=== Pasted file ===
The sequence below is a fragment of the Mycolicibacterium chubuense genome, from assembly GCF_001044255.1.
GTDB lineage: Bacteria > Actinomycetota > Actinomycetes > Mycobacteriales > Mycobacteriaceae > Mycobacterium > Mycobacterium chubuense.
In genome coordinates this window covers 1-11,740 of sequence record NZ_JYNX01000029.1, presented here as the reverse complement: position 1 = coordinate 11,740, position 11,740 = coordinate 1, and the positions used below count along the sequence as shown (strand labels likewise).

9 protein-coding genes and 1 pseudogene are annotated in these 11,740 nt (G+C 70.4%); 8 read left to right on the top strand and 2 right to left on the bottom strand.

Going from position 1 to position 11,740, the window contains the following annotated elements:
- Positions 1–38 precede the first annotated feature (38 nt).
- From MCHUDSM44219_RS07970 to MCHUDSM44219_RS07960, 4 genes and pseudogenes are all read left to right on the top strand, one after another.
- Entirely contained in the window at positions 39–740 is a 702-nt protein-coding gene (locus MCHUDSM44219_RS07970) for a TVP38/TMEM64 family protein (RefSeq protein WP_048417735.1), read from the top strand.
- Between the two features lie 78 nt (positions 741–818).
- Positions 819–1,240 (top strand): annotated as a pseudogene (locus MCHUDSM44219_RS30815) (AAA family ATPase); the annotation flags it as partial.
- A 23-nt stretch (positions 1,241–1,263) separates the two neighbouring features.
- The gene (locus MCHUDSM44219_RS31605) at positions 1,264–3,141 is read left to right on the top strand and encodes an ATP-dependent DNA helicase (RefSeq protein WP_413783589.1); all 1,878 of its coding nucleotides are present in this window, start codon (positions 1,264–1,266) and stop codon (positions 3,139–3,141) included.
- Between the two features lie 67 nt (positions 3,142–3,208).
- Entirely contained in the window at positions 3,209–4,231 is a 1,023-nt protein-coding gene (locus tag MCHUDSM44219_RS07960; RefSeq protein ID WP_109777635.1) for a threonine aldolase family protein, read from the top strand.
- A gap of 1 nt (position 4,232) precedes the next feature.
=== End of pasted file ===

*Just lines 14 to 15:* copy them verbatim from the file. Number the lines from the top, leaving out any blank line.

- Entirely contained in the window at positions 3,209–4,231 is a 1,023-nt protein-coding gene (locus tag MCHUDSM44219_RS07960; RefSeq protein ID WP_109777635.1) for a threonine aldolase family protein, read from the top strand.
- A gap of 1 nt (position 4,232) precedes the next feature.